The Task Events feature in E-Prime expands E-Prime's synchronization capabilities by offering a wide variety of options to take action when specific time critical events occur during an experiment. Task Events can be thought of in terms of “cause and effect,” where the cause is the Event (e.g., incorrect response, click of a button, onset time of an object, etc.) that triggers the effect, or the Task (e.g., run a series of script commands, send a signal to the serial port, etc.). For example, your experiment may require that a signal be sent to a port to indicate the time when the stimulus is displayed. In this example, the display of the stimulus is the Event/cause that triggers the signal to be sent (i.e., Task/effect).
Task Events are configured on the object to which they are related, which is determined by the needs of the experiment. For example, if the user would like to send a signal from E-Prime to an external device at the time the stimulus is displayed, the Task Event should be configured on the object presenting the stimulus. If the desired Event is related to the participant's response, the Task Event should be configured on the object that enables the Input Mask (i.e., collects the input).
IMPORTANT: If PreRelease is in use, it may be necessary to specify the Task Event on the next occurring object in the Procedure. For example, if the desire is to set a task event on the FinishTime of an object, but PreRelease is set to “(same as duration)” (i.e., default setting), FinishTime is not the actual end time of the object. It may be necessary to specify the StartTime or OnsetTime of the next occurring object as the Event. It is important to consider the timing properties of the object when defining task events.
Task events typically occur during time-critical portions of an experiment. For this reason, the actions that may be defined are restricted. The following actions are prohibited within the action associated with a task event:
- Operations affecting the display (e.g., Canvas object commands)
- Sleep command
- Commands invoking another task event to start
In addition, if the task event specified requires a significant amount of time (e.g., extensive script segments), timing within the experiment may be affected. While a task event is processing, other events (including processing of input masks, painting of echo clients, termination of audio or movie playback, etc.) are blocked until the task event concludes. Therefore, events can be delayed, or potentially missed completely. For example, if a key is pressed during execution of a task event, echo of that input to the screen will be delayed until the task event terminates. To maintain accurate timing, task events should be brief, involving only essential actions, before returning to experiment execution. If extensive script is required in association with a task event, it is suggested that a Boolean value be set within the task event to trigger non-essential script at a later/non-critical time in the experiment outside of the task event, itself.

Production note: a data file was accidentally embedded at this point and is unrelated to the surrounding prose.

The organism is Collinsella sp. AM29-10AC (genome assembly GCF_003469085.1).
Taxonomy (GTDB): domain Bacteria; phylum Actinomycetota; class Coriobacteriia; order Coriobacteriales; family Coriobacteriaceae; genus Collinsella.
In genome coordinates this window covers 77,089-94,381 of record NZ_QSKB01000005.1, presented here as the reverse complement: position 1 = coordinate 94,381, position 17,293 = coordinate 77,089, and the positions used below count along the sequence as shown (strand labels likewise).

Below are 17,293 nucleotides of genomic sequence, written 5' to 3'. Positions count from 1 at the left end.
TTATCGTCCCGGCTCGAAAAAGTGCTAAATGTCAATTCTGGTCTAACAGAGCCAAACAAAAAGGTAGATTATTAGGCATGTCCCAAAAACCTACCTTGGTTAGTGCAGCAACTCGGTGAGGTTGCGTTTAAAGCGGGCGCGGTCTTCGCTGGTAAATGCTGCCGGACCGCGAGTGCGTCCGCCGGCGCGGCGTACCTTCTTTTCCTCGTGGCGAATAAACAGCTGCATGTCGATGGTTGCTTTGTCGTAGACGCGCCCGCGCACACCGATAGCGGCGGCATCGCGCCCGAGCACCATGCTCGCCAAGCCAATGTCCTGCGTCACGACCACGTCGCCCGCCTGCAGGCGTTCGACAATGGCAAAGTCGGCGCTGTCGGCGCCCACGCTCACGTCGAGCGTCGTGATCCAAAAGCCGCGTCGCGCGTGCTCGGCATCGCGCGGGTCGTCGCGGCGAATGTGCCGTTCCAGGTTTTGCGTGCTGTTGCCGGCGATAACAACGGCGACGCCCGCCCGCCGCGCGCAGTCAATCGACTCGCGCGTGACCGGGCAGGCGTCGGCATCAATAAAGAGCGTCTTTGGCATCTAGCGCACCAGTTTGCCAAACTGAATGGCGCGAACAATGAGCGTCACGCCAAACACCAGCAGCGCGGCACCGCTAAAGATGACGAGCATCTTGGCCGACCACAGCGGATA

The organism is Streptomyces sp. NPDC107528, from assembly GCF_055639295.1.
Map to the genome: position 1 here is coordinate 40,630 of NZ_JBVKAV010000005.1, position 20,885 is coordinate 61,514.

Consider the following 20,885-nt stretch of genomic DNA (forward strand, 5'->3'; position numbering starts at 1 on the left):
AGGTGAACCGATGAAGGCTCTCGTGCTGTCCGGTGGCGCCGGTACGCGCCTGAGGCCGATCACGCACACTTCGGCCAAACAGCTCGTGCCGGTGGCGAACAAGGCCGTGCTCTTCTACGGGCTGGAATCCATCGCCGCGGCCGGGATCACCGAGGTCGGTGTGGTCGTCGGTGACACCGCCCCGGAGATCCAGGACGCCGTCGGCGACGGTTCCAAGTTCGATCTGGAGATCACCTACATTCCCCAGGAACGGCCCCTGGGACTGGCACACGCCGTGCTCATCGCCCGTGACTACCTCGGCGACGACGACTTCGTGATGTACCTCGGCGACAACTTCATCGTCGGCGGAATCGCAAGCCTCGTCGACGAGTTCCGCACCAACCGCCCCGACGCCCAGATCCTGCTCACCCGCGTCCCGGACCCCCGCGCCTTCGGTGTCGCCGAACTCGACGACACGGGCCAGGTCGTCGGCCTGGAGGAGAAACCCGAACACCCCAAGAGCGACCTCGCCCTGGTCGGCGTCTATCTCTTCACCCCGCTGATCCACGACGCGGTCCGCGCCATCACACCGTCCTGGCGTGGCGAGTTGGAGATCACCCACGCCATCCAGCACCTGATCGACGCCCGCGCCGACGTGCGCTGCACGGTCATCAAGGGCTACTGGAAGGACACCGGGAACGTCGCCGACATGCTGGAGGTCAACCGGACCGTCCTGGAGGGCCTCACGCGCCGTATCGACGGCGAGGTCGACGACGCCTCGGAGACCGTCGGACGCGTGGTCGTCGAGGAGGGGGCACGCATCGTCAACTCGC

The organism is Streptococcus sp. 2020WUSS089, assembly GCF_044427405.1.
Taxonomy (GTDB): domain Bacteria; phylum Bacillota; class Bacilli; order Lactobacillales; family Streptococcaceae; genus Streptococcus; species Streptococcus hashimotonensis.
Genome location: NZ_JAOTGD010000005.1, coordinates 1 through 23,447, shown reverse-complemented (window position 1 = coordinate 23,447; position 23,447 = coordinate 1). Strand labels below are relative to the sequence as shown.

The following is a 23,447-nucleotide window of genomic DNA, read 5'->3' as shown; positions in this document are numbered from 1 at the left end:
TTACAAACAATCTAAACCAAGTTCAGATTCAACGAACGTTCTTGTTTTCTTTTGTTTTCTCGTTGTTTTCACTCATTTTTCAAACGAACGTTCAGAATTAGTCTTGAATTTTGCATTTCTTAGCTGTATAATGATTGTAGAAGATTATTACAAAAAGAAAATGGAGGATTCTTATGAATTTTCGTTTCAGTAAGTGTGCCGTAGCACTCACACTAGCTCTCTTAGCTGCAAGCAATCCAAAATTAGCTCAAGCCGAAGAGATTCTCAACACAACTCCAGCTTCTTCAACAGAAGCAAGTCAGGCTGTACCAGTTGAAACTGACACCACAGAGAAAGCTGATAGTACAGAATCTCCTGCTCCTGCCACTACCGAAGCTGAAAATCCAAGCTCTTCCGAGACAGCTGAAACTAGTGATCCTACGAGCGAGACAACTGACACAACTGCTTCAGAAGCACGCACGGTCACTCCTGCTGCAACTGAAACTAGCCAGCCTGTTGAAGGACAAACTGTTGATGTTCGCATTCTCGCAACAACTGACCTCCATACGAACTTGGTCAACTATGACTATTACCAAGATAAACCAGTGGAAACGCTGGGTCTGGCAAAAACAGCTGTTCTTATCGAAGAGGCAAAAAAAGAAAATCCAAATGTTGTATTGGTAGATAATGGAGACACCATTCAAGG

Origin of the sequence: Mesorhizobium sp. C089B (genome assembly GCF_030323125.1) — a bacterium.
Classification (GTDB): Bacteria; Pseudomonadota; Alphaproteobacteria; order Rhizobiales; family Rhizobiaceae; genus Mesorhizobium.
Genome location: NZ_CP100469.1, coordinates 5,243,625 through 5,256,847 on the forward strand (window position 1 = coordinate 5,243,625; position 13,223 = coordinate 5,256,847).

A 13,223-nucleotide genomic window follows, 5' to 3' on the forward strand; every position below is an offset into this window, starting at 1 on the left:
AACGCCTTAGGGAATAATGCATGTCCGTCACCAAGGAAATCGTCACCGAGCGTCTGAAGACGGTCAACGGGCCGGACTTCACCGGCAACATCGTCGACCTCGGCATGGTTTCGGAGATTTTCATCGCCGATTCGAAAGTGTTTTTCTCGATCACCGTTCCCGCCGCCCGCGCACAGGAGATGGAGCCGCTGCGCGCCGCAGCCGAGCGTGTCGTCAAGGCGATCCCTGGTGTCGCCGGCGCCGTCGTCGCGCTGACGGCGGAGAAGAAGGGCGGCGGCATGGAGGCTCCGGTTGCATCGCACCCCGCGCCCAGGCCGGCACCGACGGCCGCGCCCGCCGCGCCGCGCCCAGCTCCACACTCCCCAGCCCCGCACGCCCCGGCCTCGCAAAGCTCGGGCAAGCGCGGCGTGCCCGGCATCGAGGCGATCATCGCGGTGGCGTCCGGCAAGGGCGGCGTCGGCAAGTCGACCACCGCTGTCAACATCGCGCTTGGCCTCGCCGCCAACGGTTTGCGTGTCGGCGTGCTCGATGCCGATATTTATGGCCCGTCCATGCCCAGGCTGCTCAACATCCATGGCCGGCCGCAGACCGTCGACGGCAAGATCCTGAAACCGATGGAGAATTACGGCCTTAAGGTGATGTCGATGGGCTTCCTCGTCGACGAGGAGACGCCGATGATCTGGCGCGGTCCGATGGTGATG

During experiment design, warnings of suspected timing errors will be reported by the Experiment Advisor within E-Studio’s Output window (refer to E-STUDIO: Experiment Advisor  for additional information). Additionally, refer to the Experiment Advisor report for errors generated in the user interface or at runtime. Errors will be generated in the case of each of the following:
- The specified script routine cannot be found or run
- Another task event is triggered
- Calls to Canvas.Copy (i.e., affects display)
- RteRunnableObject.Run is called
- Calls to StimDisplay.Draw (i.e., affects display)
- Calls to SlideVisualStim.Draw (i.e., affects display)
- Task Action routine or Parameter does not meet requirements
NOTE: The primary use of Task Events is to communicate with external devices through the passing of information from E-Prime to that external device. Task Events may also be used to process a signal sent from an external device to E-Prime when associated with one or more Task Events. Communicating with external equipment is accomplished through devices and input masks, which are then controlled using Task Events.
For further information on Task Events, refer to the following: